Defining energy hardship
The Ministry of Business, Innovation, and Employment (MBIE) has developed a definition of energy hardship and an initial set of measures that will be used to monitor energy hardship over time.
For some New Zealanders, accessing enough energy in their homes while also staying on top of their bills is a challenge. There are a wide range of factors that can affect the energy situation of households and contribute to them living in energy hardship. Despite this New Zealand has lacked a nationally accepted definition or method of measuring energy hardship.
To develop a definition and conceptual framework of energy wellbeing, MBIE engaged with a range of stakeholders and experts including:
- other government agencies
- the energy industry
- Māori interest groups
- community organisations.
MBIE consulted on its proposed definition and suite of measures for energy hardship at the end of 2021. We also ran several public webinars and wānanga with Māori communities, and commissioned a report to capture Māori perspectives on energy wellbeing.
The Discussion Document, summary of submissions and other supporting material are available on the link below.
This work was one of the recommendations of the Electricity Price Review to government to support efforts aimed at alleviating energy hardship. The Energy Hardship webpage has information on other related initiatives that were developed in response to the Review’s recommendations.
A definition of energy wellbeing for Aotearoa
The Electricity Price Review recommended that MBIE develop a definition of energy hardship. With the government’s focus on promoting the wellbeing of all New Zealanders, MBIE developed a definition of energy wellbeing:
"Energy wellbeing is defined as when individuals, households and whānau are able to obtain and afford adequate energy services to support their wellbeing in their home or kāinga."
Each component of this definition is explained in the coloured boxes in the below illustration.
Energy wellbeing definition and explanation
Energy hardship and energy wellbeing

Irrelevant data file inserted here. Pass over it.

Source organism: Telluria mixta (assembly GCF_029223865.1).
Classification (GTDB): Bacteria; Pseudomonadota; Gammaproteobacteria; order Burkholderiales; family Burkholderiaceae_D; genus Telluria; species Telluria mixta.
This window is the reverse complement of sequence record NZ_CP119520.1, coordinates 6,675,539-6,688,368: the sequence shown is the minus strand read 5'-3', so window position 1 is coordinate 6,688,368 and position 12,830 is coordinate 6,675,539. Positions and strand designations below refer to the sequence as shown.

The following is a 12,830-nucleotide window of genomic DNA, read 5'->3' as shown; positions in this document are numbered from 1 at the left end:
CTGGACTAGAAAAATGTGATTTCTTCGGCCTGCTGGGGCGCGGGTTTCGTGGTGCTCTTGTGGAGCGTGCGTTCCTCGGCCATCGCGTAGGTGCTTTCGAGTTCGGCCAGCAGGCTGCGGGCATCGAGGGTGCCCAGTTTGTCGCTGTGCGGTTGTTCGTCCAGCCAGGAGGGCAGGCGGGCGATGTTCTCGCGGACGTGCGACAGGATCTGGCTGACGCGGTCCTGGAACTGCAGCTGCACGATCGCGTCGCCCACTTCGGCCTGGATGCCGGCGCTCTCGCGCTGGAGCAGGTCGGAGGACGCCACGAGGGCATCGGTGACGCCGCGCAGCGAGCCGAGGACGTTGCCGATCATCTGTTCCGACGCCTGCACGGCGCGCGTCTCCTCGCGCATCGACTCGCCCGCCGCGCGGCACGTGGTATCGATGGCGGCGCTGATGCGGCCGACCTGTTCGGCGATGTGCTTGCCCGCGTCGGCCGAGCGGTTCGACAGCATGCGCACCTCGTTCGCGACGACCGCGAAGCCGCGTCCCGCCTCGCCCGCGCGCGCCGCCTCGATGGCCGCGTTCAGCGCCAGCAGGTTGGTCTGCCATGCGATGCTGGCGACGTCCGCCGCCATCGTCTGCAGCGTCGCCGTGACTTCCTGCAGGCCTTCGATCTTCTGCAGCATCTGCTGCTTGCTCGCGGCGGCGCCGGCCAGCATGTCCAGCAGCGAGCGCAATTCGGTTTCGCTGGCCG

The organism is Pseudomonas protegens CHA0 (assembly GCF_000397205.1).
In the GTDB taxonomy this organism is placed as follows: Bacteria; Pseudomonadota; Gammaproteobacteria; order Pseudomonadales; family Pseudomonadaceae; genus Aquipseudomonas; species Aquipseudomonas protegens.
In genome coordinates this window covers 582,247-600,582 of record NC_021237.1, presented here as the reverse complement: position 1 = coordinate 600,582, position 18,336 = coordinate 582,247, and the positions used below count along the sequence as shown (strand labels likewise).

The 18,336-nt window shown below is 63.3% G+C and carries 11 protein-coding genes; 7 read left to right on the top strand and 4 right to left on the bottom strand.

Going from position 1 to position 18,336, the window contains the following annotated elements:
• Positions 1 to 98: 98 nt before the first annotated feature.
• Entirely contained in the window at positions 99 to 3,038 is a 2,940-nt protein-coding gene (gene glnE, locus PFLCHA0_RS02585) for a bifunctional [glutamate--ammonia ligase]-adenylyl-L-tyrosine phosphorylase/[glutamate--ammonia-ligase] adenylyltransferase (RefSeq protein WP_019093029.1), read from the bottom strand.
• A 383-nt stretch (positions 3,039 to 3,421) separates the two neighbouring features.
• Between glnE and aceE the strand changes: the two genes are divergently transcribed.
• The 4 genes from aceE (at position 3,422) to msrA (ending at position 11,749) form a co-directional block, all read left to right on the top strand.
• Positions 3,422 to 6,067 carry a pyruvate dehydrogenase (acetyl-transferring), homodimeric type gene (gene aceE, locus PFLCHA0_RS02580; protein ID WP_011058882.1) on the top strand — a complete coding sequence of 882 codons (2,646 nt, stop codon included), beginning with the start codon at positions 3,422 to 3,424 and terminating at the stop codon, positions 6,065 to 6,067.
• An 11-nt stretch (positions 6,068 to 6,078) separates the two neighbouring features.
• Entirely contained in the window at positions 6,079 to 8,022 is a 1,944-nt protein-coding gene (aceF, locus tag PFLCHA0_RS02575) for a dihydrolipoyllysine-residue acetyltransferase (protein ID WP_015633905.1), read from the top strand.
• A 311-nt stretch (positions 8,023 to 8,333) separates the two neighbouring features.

Energy hardship is the opposite of energy wellbeing. That is, it is the situation when individuals, households and whānau are not able to obtain and afford adequate energy services to support their wellbeing in their home or kāinga.
An energy wellbeing framework
Alongside this definition, MBIE developed a framework of energy wellbeing.
This demonstrates the different factors that can interact and affect energy wellbeing or hardship. It helps identify the underlying drivers of a household’s energy situation, which can then be used to develop or focus initiatives aimed at reducing energy hardship. This framework is shown in the below diagram.
Conceptual framework for energy wellbeing
People and their dwellings are at the centre of the framework, surrounded by the factors that can affect their energy wellbeing. Factors can interact with each other in a number of ways so individual households may have different experiences of energy hardship.
A description of the components of this framework is available in the following document.
This framework may evolve over time as further research, analysis, and engagement is undertaken to deepen our understanding of energy hardship in New Zealand.
Measuring energy hardship
In June 2023, MBIE released an initial set of measures that can be used to understand the level of energy hardship in New Zealand, and amongst various demographic groups, and monitor how it changes over time.
The measures will also be used to help develop or improve initiatives aimed at reducing levels of energy hardship.
Using these measures, MBIE will report annually on energy hardship in New Zealand. The first report, for the period 1 July 2012 to 30 June 2022, is available on the Report on energy hardship measures webpage.
Energy hardship measures and what they show
Could not pay electricity, gas rates, or water bills on time more than once in the last 12 months:
Households that have been unable to pay bills on time are likely to be at risk of disconnection.
Cannot afford to keep dwelling adequately warm:
Direct measure of energy hardship as shows energy rationing and the ability of the household to pay for heating.
- Put up with feeling cold a lot to keep costs down:
Direct measure of energy hardship as shows energy rationing.
Dampness and/or mould a major problem:
Indicates poor housing quality and internal environment – such a dwelling is likely to be underheated. Additionally, damp homes require more energy to heat.
Trouble heating accommodation and or/keeping it warm in winter:
Indicative of quality of dwelling as it is unlikely to be energy efficient and more costly to heat/cool and maintain at a healthy temperature.
This set of measures was finalised following feedback from the 2021 public consultation, further targeted consultation, analysis and research. The measures are based on already existing data collected annually by Stats NZ.
The ‘Energy hardship definition and measures final report’ outlines MBIE’s public consultation and engagement process, summary of the feedback and discussion of key points.
Energy hardship can look very different between households, and as a result, it is difficult to develop a set of measures that captures all experiences.
MBIE is continuing to research how these measures may be strengthened and whether additional measures should be added.
Energy hardship is currently a priority area of the government’s Data Investment Plan. This work will support further engagement with the energy industry, community organisations, Māori, and others to explore how their information can be used to better understand and measure energy hardship.